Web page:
Coffee Time Challenge
What a mover!
Unless you are Geoff Capes, moving heavy rolls of paper, railway wagons or aircraft by hand is probably unthinkable.
Usually, heavy rolls of film, paper or cables require some kind of heavy duty machinery to move them wherever they need to go. These industrial rolls can weigh tons, yet all need to be maneuvered around warehouses.
This is usually done by fork lift, or by groups of people all pushing the roll, putting their backs in to it, and straining away. This is obviously far from ideal as it can cause back problems, especially in the long term, and has potential dangers if it rolls away out of control.
And then there are items that are just too heavy; railway carriages, trucks, and even aircraft for example. Take a maintenance depot that deals with trains and trams. Moving these colossal masses, sometimes over 100tons, usually requires the driver. But often engineers need to check wheel integrity, by rolling or lifting up the trains. Drivers are not always around, lifting equipment is large and expensive, and powered trains not always available to move carriages.
Aircraft, of a small to medium size, are also limited in maneuverability once they are parked and the pilot has gone to the bar. Yet maintenance engineers might need to move the aircraft to a hanger. While machines exist to move these they are again generally large, bulky and heavy.
The challenge this month is to come up with a handheld device which can be used to roll anything from rolls of paper to trains. The device should require no real physical effort from the user and be able to shift up to 100tons. It can be powered by any means, but should not be overly complicated. An air hose, hydraulic line or electrical cable is probably going to be your best bet.
This should be a classic problem for mechanical engineers, and first principles can probably guide you most of the way, certainly in terms of the kinds of forces you are dealing with. The device should also be small and light enough that it can be carried around, being highly portable and only needing to be connected to a power source.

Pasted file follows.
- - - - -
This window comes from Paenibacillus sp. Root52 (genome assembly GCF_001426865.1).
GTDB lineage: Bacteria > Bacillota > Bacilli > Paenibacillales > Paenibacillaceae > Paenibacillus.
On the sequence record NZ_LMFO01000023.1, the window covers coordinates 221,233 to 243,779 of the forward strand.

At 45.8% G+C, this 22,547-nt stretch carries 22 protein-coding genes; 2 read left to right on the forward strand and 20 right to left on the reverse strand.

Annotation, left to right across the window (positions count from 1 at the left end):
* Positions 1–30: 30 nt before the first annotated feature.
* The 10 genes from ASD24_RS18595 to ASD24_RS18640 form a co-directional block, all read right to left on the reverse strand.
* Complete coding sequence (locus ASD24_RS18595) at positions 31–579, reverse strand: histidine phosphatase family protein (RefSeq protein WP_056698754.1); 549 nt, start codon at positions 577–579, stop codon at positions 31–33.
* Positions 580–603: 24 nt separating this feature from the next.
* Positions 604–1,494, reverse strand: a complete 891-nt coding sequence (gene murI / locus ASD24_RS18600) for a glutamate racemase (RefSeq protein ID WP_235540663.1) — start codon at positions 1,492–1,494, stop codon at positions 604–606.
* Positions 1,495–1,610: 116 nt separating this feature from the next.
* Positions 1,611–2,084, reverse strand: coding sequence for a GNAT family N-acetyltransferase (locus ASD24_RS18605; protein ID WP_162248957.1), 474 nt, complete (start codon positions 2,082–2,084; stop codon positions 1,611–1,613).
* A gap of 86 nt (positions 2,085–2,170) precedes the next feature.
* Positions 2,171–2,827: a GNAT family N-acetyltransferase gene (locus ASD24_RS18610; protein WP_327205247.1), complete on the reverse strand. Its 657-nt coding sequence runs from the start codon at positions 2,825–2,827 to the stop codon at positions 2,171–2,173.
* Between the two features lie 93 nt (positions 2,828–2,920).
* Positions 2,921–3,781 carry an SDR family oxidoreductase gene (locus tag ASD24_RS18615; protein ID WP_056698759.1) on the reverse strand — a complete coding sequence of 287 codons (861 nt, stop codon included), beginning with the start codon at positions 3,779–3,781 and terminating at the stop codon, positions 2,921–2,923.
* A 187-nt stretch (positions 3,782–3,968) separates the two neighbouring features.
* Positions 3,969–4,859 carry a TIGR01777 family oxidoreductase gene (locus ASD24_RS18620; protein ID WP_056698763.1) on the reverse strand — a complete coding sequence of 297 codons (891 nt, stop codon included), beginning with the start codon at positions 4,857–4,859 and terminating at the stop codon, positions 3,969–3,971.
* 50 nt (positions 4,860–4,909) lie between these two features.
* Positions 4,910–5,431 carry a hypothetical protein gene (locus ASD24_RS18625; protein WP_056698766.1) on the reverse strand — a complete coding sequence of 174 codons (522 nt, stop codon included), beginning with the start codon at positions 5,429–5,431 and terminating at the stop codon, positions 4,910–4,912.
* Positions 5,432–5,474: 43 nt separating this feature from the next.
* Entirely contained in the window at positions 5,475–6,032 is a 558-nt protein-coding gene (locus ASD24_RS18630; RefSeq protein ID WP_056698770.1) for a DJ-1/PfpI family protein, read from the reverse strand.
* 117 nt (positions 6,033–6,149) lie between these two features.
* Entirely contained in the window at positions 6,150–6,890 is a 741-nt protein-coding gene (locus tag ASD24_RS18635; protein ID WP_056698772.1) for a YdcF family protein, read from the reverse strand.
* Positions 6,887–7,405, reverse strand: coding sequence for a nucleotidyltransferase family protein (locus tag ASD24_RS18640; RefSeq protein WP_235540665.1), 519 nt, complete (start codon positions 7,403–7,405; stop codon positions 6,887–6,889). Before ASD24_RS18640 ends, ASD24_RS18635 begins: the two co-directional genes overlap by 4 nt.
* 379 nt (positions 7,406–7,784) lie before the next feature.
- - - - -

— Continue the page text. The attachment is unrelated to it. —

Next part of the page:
High power density is obviously a must have, and for particularly heavy items such as trains, additional methods of finding grip can be added to the design. The solution can involve using high ratio gearing, a clutch system, driven by anything from pedal power to an electric motor. However, strain on an electric motor could cause it to overheat and prematurely fail, so it might not be the ideal solution after all.
Solution to July 2012 Coffee Time Challenge
The solution to the challenge of how to strip electrical cables quickly, efficiently and safely comes from igus, whose chainflex CFRIP an intelligent solution to strip back long lengths of cable both quickly and easily. By integrating a tear strip into the cable jacket, CFRIP simplifies the stripping back of the cables, especially for those with gusset-filled extruded jackets, without damaging the cores.
With just a few steps, the outer jacket can be opened like a zipper to the desired length by simply pulling the special CFRIP tear strip. Electrical engineers and panel fitters can not only save 50% of the cable stripping time typically required using conventional methods, but also avoid the need for additional cable stripping tools. The cables are also designed in such a way that the integrated tear strip doesn't damage the outer jacket or cores during operation.
igus CFRIP technology is offered in the chainflex CF5 PVC control cable family, where the tear strip is in the outer jacket, and in the chainflex CF6 shielded version, where the tear strip is in the inner jacket. Other types of chainflex cable integrating CFRIP technology are being considered.
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